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I didn't tune in in time Sunday to watch the initial drama unfold during Major League Baseball's Continental Opening Night (as opposed to this season's actual opening . . . morning . . . in Japan last week . . . with the Red Sox rallying to beat the A's in a game that started before sunrise back here in the States). Forget Opening Days - baseball seasons now begin with Opening Chronicles.
President Bush had been tapped to toss out the first pitch at brand spankin' new Nationals Park in D.C. Sunday evening as the home team took on the Atlanta Braves. But it occurred to someone on his staff a couple days ago that Washington's starting catcher, Paul LoDuca, was identified as a steroid cheat in the Mitchell Report. LoDuca then started the spring by reading one of those vague apologies in which he takes responsibility for nothing in particular but is nevertheless very, very sorry. So who would catch this momentous first pitch?
As it turned out, Nationals manager Manny Acta stepped up, caught Bush's heave and by all accounts, executed a successful grip and grin to cap it all off.
By the time I settled in to watch, the innings were flying by. After coaching youth baseball for the last few springs and summers, I've gained a new appreciation for the degree of difficulty of some of the stuff the MLB's finest do in the field with little apparent strain. But on this night that wasn't what was going on. The weather was cold (game time temperature was in the upper 40s), the pitching was solid and hitters on both sides were producing only a steady stream of weak ground balls and pop ups/shallow flies.
Sometimes baseball is quirky in clever little ways and sometimes it is just flat-out weird. The Nationals scored a couple two-out runs in the initial inning, and then went without a base-runner for eight innings - from the last out in the first until there were two outs in the ninth). It looked as if the home team's pitchers would make that lead stand up until Mr. LoDuca couldn't quite flag down an errant Jon Rauch pitch in the top of the ninth. The Braves' game-tying run scored on what was ruled a passed ball.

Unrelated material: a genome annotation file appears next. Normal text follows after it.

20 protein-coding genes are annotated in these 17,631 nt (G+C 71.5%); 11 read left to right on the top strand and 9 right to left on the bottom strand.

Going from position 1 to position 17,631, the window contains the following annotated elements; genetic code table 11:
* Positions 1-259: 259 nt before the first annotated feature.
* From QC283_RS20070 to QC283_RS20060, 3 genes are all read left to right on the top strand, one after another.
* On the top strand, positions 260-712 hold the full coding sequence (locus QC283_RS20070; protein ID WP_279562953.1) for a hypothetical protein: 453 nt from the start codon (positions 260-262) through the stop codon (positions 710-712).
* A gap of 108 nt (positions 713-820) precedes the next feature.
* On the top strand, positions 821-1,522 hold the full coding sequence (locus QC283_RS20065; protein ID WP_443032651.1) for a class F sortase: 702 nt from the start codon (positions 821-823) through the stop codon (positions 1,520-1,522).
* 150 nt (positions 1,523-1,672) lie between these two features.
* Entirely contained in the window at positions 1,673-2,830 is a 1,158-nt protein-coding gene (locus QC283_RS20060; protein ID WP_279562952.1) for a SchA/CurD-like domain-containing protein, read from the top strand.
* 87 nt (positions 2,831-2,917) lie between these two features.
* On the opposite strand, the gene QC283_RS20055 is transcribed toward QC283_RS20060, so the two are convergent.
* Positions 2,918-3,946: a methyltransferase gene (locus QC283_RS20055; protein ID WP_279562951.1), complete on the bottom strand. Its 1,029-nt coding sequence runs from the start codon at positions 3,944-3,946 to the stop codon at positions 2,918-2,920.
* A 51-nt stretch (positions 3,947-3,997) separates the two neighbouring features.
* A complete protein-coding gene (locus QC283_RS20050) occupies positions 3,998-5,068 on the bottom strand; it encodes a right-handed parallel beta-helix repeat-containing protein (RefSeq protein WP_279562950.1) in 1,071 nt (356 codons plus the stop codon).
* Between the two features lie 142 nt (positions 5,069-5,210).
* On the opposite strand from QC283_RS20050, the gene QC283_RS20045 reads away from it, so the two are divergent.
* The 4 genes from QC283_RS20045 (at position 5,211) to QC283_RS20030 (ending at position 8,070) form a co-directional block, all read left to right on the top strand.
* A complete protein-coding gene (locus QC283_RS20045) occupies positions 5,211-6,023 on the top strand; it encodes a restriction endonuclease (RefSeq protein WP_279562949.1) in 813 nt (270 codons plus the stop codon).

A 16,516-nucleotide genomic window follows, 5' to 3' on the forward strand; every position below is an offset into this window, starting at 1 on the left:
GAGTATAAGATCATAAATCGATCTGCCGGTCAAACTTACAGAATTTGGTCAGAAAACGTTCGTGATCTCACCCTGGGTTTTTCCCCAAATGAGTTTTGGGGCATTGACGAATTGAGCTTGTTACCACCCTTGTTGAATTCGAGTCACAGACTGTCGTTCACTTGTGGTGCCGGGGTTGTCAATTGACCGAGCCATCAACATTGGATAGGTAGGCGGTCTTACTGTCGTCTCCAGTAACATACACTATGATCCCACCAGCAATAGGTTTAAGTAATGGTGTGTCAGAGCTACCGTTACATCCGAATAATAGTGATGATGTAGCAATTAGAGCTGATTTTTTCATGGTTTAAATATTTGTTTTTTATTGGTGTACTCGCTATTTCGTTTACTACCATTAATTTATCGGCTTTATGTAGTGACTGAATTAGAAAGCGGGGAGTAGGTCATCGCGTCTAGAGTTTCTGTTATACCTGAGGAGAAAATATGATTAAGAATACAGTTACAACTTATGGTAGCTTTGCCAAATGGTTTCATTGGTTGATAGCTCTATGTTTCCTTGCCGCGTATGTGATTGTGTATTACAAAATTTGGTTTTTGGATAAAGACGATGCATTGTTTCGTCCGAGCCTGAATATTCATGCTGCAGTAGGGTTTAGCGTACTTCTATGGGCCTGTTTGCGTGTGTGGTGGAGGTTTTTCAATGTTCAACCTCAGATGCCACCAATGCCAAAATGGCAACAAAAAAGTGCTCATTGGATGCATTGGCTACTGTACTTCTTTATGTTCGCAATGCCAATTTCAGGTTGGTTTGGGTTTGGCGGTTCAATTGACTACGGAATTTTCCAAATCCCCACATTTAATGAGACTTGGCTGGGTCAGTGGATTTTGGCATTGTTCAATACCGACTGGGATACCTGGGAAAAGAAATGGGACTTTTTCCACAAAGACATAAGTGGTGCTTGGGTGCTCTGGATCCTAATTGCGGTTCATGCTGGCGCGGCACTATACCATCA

After two quick Nationals outs in the bottom half of the frame, third baseman Ryan Zimmerman stepped up and launched a solo home run into the second row in deep left-center to end it. Bring it on, baseball!
And about that basketball tournament . . .
* As boring as it is to have all four No. 1 seeds advance in the NCAA men's basketball tournament, it could be worse. If you cared about the women's tournament you would find yourself heading into an Elite Eight in which not only have all the No. 1 seeds advanced but so have all the No. 2s.
* Stephen Curry hit all sorts of exquisite jump shots during Davidson's (student population by the way - 1,700) rousing run. But his best shot was a lay-up. As the regional semifinal was slipping away from Wisconsin in a hurry during Friday's regional semifinal, Davidson's Curry drove toward the basket, started to put up a layup attempt, but then was shoved. As the whistle sounded, Curry somehow managed to reach back under the backboard, to the other side of the basket, and flipped the ball up off the glass with some spin. It zipped right into the net.
A foul was called, the basket counted, Curry made the free throw and Davidson was on its way . . . to a tough loss to Kansas in the regional final. The guard apparently announced later Sunday that he will return to college for his junior season. Players with a lot less game than Curry will make the jump to the NBA this year. But if for no other reason than to try to find some way to toughen up that unbelievably baby-ish baby-face (and I thought B.J. Armstrong looked young when he played for Iowa), a return to college hoops is in order.
* One more baseball note - Paul Sullivan's "100 Questions For 100 Years" in the Sunday Trib commemorating the Cubs' century of futility was awe-inspiring. Sully is a great beat writer who has been all over a great sports beat for a long time. So he'll probably be accepting a buyout any day now.
* On the heels of a solid 4-3 victory at St. Louis Saturday, the Hawks recorded another thrilling home victory Sunday. They rallied from 3-1 and 4-3 deficits to take the game with the Blue Jackets into overtime and then into a shootout, during which they prevailed thanks to Patrick Kane's backhander. They've gone 4-1-1 in their last six games and . . . have made up very little ground. As of late Sunday, Vancouver held the last playoff spot with 88 points, four more than the Hawks with only three games to play.
* The Bulls are . . . another week closer to the off-season.
Jim Coffman appears in this space every Monday. He does so out of love.